Cisco Systems (CSCO) made its mark on the stock market in the early 90s as its products became essential to support the growing phenomenon of personal computing. Since 2000, however, the company has not been able to replicate its impressive performance of the prior decade. In this article, I analyze the company's potential for a long overdue upturn in price, efficiency and profitability.
Ranked number 10 on Forbes World's Most Powerful Brands, Cisco Systems designs, manufactures, and sells networking, communications and information technology related products and services. Over the past year, Cisco has undertaken a major restructuring, which has included cutting approximately 13,000 jobs and shutting down specified departments, e.g., its flip video camera business. It could be said that these measures are finally starting to bear fruit for Cisco, as in August 2012 the company raised its quarterly dividend rate by 75%. With a multitude of acquisitions, and new products being launched routinely, the company is continuing its culture of investing heavily into research and development.
According to data from Morningstar, Cisco Systems has been earning consistent revenues over the last five quarters, with each quarter reporting revenues of about $11 billion. Cisco derives much of the demand for its products from its reputation for reliability, as the networking giant has been in the business for close to three decades. Net income increased in Q2 2012 by 55%, compared to $1.2 billion in Q2 2011. Earnings per share in Q2 2012 stood at $0.36, up from $0.22 in the same quarter last year. Cash flows showed a positive trend, as net cash flow of $3.3 billion was reported compared to $1.0 billion for the same period last year. The upturn in cash flows has been primarily due to a positive net cash flow from investing activities. While quarterly cash flows are bound to be cyclical, year on year growth is very encouraging.
As of October 9, 2012, data from Morningstar indicates a price-to-earnings ratio of 12.7 for CSCO, compared to the industry average of 22.5. Its 52-week range spans from $14.96 to $21.30. The ttm ROE is 16.3, which is almost double the industry average of 8.6. Cisco's beta of 1.26 is reflective of its susceptibility to market volatility. However, it has managed to fare better than its competition in recent years. Since 2011, CSCO has been paying quarterly dividends. Its most recent quarterly dividend payment was $0.14.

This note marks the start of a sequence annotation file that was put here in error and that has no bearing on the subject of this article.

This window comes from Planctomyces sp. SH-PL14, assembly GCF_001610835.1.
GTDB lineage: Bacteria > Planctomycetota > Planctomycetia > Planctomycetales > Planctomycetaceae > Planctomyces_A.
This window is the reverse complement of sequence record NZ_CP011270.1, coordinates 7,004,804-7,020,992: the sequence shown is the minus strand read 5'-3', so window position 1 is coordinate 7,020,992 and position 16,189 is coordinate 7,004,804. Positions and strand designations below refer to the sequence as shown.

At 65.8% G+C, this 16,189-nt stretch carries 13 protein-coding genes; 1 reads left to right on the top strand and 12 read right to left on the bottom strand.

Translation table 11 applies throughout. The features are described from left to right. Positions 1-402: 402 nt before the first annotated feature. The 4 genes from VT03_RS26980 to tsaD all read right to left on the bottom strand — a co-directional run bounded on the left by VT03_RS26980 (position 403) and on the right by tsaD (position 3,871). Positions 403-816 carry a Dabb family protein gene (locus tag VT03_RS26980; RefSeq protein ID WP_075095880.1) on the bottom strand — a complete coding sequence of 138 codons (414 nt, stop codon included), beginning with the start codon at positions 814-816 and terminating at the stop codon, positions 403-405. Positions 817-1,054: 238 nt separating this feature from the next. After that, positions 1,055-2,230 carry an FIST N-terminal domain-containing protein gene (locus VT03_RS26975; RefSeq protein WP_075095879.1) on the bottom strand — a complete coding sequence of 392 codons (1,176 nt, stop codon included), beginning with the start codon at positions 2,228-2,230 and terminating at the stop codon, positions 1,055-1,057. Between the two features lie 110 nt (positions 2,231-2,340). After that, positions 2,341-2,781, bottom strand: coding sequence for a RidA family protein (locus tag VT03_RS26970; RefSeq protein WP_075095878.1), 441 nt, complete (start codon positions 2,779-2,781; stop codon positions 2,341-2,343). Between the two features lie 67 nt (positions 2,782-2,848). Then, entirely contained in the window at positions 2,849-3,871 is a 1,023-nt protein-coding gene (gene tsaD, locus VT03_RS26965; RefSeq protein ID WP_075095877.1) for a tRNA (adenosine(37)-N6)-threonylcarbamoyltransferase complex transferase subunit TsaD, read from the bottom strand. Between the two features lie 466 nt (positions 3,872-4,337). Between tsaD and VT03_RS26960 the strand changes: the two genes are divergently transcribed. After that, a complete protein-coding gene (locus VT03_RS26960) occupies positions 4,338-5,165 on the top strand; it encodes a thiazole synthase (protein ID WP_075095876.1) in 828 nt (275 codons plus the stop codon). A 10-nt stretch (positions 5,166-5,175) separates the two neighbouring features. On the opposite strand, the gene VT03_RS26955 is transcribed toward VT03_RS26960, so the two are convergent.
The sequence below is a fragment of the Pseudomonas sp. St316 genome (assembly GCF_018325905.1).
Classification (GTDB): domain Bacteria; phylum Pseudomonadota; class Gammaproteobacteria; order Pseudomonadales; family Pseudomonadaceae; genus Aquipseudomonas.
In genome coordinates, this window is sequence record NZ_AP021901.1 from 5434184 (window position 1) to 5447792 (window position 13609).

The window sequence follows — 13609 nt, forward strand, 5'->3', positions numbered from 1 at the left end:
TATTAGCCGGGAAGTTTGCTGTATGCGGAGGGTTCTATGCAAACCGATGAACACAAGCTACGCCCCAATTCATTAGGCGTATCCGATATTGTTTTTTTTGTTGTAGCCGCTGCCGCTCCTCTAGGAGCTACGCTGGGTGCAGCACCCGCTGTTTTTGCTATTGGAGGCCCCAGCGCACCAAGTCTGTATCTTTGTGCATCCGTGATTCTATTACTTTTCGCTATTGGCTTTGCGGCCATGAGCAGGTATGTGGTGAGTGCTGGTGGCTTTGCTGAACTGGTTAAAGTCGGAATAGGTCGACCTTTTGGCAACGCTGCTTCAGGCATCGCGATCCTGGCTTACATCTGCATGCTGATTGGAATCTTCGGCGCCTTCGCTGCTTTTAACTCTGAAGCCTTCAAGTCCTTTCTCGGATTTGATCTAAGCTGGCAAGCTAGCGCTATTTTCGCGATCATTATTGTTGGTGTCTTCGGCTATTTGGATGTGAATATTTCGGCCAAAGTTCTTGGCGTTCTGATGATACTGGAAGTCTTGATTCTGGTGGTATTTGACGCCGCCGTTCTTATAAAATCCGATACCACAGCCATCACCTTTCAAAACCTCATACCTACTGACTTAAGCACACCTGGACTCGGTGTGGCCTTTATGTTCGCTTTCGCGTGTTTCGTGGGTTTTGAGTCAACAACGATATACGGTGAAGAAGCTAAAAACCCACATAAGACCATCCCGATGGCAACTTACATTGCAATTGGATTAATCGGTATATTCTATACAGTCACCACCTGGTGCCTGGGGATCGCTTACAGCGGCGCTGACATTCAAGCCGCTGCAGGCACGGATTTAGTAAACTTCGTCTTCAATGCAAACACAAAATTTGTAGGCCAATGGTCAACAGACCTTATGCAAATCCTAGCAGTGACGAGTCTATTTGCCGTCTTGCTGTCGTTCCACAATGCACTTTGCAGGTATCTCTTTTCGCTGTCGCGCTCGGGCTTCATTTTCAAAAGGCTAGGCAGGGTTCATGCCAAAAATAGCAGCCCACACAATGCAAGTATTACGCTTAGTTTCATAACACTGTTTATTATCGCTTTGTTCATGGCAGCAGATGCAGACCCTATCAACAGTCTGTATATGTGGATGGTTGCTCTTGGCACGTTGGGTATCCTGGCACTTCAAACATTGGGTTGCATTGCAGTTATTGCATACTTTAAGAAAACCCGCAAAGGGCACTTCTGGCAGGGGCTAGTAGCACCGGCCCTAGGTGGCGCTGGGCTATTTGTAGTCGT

Cisco's main competitors are Hewlett-Packard Co. (HPQ) and Juniper Networks (JNPR). The two competitors offer different product portfolios. However, due to the diverse range of products Cisco manufactures, both companies are legitimate rivals.
Compared to the S&P 500 and the Dow Jones Industrial Average, CSCO stock has been underperforming for more than two years. Its recent upturn has been due to the announcement of strong earnings and financial results.
Cisco lagged behind its competitors from 2009 to the start of 2012. This was a time, the company's CEO John Chambers admits, that the company had lost its way. However, with cost-cutting measures in place, and the company heading in new directions, Cisco has been overtaking its competitors based on a stronger performance. HPQ and JNPR have fared poorly, which has also helped Cisco become a more attractive option for investors.
What Does the Future Hold?
Cisco has been known for heavily investing in research and development, and the trend is expected to continue for the future. Furthermore, the company's acquisitions of Lightwire, Virtuala and ThinkSmart Technologies are expected to be central in the Cisco's drive to improve growth. Virtuala's expertise in cloud computing is a clear sign that Cisco is venturing into this booming industry. ThinkSmart Technologies will be integrated into Wireless Networking Group.
The company is showing rapid improvement in all key indexes, such as earnings per share, net income, and return on equity. Cisco's dividend yield now stands at 2.97%, making it extremely favorable for investors. The company is also conducting a share buyback program and allocated as much as $10 billion to its stock repurchase program in August 2012.
Make or Break for Investors
Since Cisco pays a dividend and is buying back stock, along with having a sustained revenue growth, the company is currently considered a value play. The company has gone through a huge transformation and the restructuring costs incurred in the last year's final quarter have impacted results.
Cisco products are profitable, as is shown by the sustained revenue earned throughout the last four quarters. These revenues are reflected in the earnings as well, since the EPS is continuously increasing. Add to all this a dividend of Cisco's quality and quantity, and you have a 'Buy' rating for the stock. This option is also recommended by six out of thirteen analysts reviewing the stock on Morningstar. However, two others indicated an 'Outperform' rating, whereas five recommended 'Hold' rating as the best option.
The discounted earnings plus equity model, developed by EFS Investment partners and applied to Cisco, suggests that the company is currently trading at a solid discount. EFS's fair stock price valuation indicates that the CSCO stock currently has at least 35% upside potential to reach its fair value.
At a current stock price of about $19, undervalued Cisco offers plenty of potential for increased EPS and dividend growth for investors, making it a 'Buy' option - an affordable and profitable investment for the coming year.